Our First Pig
We read a lot of books on farming, my husband more than I do. The goal for our farm is to raise grassfed animals. It makes the meat healthier to eat, and you don’t have to spend a lot of money on feed. With this goal in mind, we have been thinking for a while that we would buy a pig to raise. Our next-door neighbor’s son raises pigs and sells the babies for his homeschool project, so, of course, we wanted to buy one from him.
One Saturday afternoon we decided to stop by to see when the pigs would be ready. He said they were just about 5 weeks old so we could take one with us right then. I am not sure we were prepared but why not. We seem to learn as we go anyway. So they put the pig in a feed sack so we could get him home, which was just around the corner. He was a little bigger than I pictured a 5-week-old pig to be so there was no holding him on your lap plus he was pretty feisty.
We went home and put him down in the pen with the goats and chickens. He was pretty calm when he came out of the bag. It took a couple minutes for him to realize that he was free to roam. He was in a box with his mother and no room to go anywhere at our neighbors’ farm. Once he started running, he didn’t stop. He ran around the perimeter of the fence. That’s it, we thought, never going to catch him again. He ran and ran, chased the goats and chickens and ran some more. Was he ever going to tire himself out?
We figured that we should introduce the dog to him since he is always in the pen with the animals. Max, our black Lab, went right over to him and instantly they became friends. We realized the pig just wanted a friend. The goats didn’t want anything to do with him. After a couple days they started to tolerate him.
When we got this pig he was taken away from his mother so he really wasn’t weaned. My poor goat Ginger, who is nursing her baby, was being harassed by the pig. He wanted some milk, too. Since I had just started milking Ginger a little in the morning to get her used to the milking stand, we decided to give that milk to the pig mixed with his food. We had to separate the pig from Ginger because he really wouldn’t leave her alone. We have some electric netting fence that we just started using, so time to move the pig. Well, that was a crazy task in itself. So how do you move a pig from one pen to the next? We didn’t know, and he was difficult to catch and handle. So my idea was to take a rope, add a slip knot and catch him around the neck. After trying for about 20 minutes, we got him and, of course, he freaked out. He squealed and carried on. Tom was able to pull him to the next fence area, but it was a feat. He pretty much didn’t want anything to do with us for a while after that.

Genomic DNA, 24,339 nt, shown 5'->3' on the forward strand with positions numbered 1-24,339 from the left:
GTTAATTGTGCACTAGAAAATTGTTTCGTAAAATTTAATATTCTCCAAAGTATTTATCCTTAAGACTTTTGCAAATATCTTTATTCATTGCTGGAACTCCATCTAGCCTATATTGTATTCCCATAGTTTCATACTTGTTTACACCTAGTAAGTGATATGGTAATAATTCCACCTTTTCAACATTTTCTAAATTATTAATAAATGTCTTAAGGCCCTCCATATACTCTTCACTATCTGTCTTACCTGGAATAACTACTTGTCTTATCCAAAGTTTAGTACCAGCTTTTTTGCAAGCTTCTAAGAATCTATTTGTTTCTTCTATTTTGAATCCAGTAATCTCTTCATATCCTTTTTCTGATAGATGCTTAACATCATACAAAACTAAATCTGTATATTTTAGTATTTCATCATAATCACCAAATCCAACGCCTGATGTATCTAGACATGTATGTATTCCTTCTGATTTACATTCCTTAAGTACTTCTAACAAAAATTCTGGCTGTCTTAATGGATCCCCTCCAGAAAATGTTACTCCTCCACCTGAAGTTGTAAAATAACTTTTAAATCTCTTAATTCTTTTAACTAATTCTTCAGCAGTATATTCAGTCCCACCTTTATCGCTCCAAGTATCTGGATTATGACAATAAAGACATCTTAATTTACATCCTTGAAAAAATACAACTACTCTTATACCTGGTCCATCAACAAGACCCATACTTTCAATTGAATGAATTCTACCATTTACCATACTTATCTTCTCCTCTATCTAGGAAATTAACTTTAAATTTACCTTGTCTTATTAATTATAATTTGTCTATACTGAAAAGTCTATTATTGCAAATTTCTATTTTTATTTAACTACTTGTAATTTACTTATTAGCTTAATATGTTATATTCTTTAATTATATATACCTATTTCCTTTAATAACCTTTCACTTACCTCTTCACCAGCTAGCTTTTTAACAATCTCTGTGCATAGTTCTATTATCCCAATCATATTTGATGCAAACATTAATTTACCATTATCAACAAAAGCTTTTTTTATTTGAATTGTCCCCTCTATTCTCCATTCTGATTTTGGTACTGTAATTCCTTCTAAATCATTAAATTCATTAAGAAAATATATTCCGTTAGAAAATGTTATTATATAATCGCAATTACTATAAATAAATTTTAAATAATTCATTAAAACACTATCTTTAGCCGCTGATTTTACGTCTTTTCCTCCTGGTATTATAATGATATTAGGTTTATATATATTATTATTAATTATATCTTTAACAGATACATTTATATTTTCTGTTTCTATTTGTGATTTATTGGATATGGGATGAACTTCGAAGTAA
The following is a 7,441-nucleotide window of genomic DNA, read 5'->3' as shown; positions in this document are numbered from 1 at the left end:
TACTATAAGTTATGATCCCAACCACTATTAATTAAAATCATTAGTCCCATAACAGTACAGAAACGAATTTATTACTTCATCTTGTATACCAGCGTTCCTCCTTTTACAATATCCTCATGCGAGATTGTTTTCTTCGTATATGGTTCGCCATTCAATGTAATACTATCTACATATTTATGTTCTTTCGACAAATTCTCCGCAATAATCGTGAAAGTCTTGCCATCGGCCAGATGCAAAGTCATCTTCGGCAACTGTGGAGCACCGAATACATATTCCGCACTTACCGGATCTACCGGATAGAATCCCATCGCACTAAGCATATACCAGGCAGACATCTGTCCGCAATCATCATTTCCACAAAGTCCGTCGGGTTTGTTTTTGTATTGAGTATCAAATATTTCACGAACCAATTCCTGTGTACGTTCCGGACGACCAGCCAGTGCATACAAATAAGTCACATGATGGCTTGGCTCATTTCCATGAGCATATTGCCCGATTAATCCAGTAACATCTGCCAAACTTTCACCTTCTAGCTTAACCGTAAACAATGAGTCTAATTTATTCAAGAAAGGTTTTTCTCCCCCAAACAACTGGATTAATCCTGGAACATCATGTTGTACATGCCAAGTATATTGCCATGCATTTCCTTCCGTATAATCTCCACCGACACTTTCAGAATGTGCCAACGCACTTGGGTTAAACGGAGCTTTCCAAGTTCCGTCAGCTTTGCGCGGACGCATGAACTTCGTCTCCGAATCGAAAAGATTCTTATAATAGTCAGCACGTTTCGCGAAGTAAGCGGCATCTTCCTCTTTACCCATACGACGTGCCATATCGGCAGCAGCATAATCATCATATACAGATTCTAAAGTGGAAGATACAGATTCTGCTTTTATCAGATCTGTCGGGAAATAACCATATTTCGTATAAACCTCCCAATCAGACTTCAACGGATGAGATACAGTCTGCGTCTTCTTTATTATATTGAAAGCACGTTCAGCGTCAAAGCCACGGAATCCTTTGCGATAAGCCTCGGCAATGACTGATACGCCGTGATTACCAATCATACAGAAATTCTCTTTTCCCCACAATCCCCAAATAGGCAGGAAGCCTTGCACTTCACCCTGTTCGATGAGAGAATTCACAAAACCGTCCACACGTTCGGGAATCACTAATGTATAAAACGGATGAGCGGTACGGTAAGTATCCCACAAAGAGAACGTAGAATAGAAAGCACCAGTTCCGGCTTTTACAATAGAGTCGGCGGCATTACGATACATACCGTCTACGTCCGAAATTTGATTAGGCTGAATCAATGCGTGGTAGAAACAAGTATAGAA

We put the baby goat in with him at night since he needed a friend. Well, baby goat got his horn caught on something and was bleeding. I was holding him to stop the bleeding and what do you know, that pig came right up to me and tried climbing onto my lap with the goat. I couldn’t believe this pig; it was so cute and funny. Well, he has calmed down over the last couple days and doing better. He seems to enjoy the company of the little chickens and the baby goat at night. My goal is not to get attached to this little pig since he is going to be dinner once fall comes. If you would like to learn more about my hobby farm, visit my Facebook page at www.facebook.com/conleyfarm.
Eating Healthy on the Farm
My journey about learning to eat healthier and how farm life has helped do that.
A biography of Amy Conley
The Trick to Peeling Fresh Hard Boiled Eggs
If you have chickens or buy fresh eggs from your local farmer, you know how tricky it can be to peel hard boiled eggs that are fresh. I learned a trick that works every time just in time for Easter.